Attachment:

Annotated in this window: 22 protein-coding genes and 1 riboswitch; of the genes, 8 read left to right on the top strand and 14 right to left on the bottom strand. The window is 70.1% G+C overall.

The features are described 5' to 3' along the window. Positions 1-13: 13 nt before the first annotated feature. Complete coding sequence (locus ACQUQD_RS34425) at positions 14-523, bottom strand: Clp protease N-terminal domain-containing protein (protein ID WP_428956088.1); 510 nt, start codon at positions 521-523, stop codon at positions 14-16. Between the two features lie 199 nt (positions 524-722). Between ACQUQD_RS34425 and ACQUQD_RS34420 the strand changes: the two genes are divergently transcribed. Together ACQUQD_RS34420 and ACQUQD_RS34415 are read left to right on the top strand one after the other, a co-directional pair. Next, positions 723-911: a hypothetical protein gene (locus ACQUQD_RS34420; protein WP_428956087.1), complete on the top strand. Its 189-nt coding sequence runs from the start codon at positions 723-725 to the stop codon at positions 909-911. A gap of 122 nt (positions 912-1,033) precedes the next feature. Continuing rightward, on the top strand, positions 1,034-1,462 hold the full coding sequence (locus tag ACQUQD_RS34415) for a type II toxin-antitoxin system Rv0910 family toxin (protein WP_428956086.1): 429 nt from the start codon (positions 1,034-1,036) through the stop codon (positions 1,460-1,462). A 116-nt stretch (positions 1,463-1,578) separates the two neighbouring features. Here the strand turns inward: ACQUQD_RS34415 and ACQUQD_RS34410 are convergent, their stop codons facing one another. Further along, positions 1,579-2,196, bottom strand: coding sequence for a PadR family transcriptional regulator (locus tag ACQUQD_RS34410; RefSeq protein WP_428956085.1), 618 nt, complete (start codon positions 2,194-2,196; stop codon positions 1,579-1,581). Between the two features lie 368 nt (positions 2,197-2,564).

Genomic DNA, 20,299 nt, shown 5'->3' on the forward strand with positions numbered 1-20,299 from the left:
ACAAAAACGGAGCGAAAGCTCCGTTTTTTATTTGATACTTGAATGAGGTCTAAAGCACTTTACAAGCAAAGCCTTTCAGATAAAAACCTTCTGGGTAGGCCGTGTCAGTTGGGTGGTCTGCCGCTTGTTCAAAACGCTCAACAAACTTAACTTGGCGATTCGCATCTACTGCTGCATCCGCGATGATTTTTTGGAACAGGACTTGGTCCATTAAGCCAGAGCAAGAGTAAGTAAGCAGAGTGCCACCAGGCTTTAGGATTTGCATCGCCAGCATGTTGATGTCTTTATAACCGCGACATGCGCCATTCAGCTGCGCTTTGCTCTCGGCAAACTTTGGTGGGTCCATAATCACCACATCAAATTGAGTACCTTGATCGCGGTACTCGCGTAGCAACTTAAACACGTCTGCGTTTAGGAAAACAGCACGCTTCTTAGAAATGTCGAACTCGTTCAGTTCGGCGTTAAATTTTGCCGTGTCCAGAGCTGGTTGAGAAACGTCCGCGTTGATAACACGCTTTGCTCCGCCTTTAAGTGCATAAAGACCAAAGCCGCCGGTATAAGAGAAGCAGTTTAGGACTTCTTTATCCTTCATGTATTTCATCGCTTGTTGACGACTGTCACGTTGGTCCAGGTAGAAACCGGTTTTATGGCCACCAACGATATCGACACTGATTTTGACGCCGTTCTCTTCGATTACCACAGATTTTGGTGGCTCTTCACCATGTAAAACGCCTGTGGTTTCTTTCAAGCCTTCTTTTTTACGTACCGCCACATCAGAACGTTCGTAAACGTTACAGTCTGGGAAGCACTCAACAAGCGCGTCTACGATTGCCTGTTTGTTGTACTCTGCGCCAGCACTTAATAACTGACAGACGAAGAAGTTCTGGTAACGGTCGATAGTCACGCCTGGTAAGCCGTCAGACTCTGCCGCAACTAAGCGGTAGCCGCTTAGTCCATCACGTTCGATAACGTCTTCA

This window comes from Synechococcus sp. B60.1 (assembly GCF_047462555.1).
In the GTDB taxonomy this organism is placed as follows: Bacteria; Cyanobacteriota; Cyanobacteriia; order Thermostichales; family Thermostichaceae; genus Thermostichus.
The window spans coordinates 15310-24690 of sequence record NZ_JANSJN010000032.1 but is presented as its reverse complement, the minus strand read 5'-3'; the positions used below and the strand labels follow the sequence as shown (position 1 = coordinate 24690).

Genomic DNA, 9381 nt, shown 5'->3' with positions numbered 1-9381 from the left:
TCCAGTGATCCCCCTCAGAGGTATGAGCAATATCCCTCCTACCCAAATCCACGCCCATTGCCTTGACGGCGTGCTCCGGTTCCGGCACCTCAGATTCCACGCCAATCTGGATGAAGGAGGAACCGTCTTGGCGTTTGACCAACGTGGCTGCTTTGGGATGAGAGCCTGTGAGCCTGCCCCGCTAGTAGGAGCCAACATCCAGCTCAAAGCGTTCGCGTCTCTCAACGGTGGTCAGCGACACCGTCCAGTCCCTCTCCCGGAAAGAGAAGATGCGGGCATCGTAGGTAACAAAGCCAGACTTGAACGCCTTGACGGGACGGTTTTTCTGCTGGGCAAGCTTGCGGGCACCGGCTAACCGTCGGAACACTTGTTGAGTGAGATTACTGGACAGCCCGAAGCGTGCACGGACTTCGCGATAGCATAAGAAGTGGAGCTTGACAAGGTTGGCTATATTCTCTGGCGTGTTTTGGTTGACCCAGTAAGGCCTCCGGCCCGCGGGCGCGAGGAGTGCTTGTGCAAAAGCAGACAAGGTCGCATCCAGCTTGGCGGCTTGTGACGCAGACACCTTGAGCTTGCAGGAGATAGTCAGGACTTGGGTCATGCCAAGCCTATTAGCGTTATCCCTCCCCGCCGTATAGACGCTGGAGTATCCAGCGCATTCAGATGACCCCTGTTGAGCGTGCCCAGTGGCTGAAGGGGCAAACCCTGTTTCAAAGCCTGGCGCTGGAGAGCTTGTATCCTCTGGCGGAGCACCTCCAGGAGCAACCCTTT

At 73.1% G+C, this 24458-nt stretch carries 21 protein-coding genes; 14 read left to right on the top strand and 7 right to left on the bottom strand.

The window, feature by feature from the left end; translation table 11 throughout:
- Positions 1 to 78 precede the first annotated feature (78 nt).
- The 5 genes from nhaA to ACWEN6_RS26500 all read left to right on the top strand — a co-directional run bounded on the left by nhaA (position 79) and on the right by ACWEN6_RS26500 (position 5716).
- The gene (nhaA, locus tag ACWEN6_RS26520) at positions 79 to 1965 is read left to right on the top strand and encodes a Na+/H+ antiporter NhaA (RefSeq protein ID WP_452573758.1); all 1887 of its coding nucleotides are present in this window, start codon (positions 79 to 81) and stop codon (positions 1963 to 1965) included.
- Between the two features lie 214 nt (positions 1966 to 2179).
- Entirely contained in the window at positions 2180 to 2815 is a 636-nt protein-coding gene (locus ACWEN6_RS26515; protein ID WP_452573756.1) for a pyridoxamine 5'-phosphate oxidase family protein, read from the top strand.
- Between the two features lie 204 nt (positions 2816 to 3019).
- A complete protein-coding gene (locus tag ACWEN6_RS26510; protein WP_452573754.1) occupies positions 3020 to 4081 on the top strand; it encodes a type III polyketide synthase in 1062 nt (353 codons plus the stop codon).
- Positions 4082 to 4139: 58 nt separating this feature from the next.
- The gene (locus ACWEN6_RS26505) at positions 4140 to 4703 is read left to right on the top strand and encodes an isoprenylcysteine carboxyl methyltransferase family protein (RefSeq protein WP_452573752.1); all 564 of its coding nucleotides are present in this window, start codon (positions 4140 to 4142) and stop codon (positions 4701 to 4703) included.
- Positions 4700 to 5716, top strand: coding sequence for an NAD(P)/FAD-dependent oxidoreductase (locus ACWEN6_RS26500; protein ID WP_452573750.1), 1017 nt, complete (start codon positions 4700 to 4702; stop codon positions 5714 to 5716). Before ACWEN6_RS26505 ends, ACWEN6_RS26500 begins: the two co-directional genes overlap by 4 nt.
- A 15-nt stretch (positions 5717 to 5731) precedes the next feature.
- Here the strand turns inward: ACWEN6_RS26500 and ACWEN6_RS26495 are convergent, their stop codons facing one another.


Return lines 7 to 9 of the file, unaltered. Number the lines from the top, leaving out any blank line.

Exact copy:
The window spans coordinates 15310-24690 of sequence record NZ_JANSJN010000032.1 but is presented as its reverse complement, the minus strand read 5'-3'; the positions used below and the strand labels follow the sequence as shown (position 1 = coordinate 24690).

Genomic DNA, 9381 nt, shown 5'->3' with positions numbered 1-9381 from the left:
TCCAGTGATCCCCCTCAGAGGTATGAGCAATATCCCTCCTACCCAAATCCACGCCCATTGCCTTGACGGCGTGCTCCGGTTCCGGCACCTCAGATTCCACGCCAATCTGGATGAAGGAGGAACCGTCTTGGCGTTTGACCAACGTGGCTGCTTTGGGATGAGAGCCTGTGAGCCTGCCCCGCTAGTAGGAGCCAACATCCAGCTCAAAGCGTTCGCGTCTCTCAACGGTGGTCAGCGACACCGTCCAGTCCCTCTCCCGGAAAGAGAAGATGCGGGCATCGTAGGTAACAAAGCCAGACTTGAACGCCTTGACGGGACGGTTTTTCTGCTGGGCAAGCTTGCGGGCACCGGCTAACCGTCGGAACACTTGTTGAGTGAGATTACTGGACAGCCCGAAGCGTGCACGGACTTCGCGATAGCATAAGAAGTGGAGCTTGACAAGGTTGGCTATATTCTCTGGCGTGTTTTGGTTGACCCAGTAAGGCCTCCGGCCCGCGGGCGCGAGGAGTGCTTGTGCAAAAGCAGACAAGGTCGCATCCAGCTTGGCGGCTTGTGACGCAGACACCTTGAGCTTGCAGGAGATAGTCAGGACTTGGGTCATGCCAAGCCTATTAGCGTTATCCCTCCCCGCCGTATAGACGCTGGAGTATCCAGCGCATTCAGATGACCCCTGTTGAGCGTGCCCAGTGGCTGAAGGGGCAAACCCTGTTTCAAAGCCTGGCGCTGGAGAGCTTGTATCCTCTGGCGGAGCACCTCCAGGAGCAACCCTTT